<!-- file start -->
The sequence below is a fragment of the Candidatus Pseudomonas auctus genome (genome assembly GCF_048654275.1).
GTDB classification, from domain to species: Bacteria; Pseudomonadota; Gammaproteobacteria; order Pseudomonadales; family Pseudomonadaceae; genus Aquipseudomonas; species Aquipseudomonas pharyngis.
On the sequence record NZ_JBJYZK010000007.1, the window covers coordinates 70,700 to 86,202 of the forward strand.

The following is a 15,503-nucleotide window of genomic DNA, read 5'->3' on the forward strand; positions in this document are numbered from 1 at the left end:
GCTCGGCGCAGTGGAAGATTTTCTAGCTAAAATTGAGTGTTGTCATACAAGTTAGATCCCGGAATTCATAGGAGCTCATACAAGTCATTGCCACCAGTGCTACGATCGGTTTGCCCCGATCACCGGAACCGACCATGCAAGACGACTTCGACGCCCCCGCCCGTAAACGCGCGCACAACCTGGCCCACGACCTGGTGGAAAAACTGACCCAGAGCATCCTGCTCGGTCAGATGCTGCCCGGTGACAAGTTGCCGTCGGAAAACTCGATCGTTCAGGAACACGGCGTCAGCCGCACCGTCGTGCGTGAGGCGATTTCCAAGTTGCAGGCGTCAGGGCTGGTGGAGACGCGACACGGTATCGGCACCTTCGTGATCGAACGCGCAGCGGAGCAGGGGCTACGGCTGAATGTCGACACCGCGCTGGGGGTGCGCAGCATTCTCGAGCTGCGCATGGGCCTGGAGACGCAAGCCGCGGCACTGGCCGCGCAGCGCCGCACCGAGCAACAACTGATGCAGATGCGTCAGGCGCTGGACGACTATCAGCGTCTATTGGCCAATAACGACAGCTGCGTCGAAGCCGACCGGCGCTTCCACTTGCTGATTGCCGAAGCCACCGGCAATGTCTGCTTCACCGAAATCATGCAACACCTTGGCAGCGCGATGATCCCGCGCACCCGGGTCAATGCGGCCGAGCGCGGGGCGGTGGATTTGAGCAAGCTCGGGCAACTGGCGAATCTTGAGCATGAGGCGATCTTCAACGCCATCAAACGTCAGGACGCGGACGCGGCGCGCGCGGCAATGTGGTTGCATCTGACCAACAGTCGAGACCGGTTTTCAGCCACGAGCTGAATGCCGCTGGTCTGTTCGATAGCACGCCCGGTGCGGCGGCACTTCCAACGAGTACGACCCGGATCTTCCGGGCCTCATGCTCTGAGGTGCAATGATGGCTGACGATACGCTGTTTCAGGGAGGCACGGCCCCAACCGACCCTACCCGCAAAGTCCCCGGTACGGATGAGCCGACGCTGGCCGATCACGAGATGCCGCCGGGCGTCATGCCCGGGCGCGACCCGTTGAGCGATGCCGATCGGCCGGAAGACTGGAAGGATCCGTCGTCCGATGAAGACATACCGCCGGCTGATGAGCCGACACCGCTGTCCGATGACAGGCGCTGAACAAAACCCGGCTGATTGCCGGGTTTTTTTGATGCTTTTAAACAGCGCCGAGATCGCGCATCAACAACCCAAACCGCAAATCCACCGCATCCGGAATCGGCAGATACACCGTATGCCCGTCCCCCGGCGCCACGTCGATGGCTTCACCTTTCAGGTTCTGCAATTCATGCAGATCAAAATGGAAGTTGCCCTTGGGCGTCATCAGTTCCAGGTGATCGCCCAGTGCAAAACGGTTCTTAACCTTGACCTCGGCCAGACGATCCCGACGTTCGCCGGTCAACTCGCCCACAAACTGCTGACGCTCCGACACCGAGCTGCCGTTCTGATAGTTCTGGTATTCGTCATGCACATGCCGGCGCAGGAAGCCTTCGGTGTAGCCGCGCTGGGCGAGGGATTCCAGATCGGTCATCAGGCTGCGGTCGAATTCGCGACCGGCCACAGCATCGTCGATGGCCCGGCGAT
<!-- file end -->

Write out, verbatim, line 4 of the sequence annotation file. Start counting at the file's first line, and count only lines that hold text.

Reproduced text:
The following is a 15,503-nucleotide window of genomic DNA, read 5'->3' on the forward strand; positions in this document are numbered from 1 at the left end: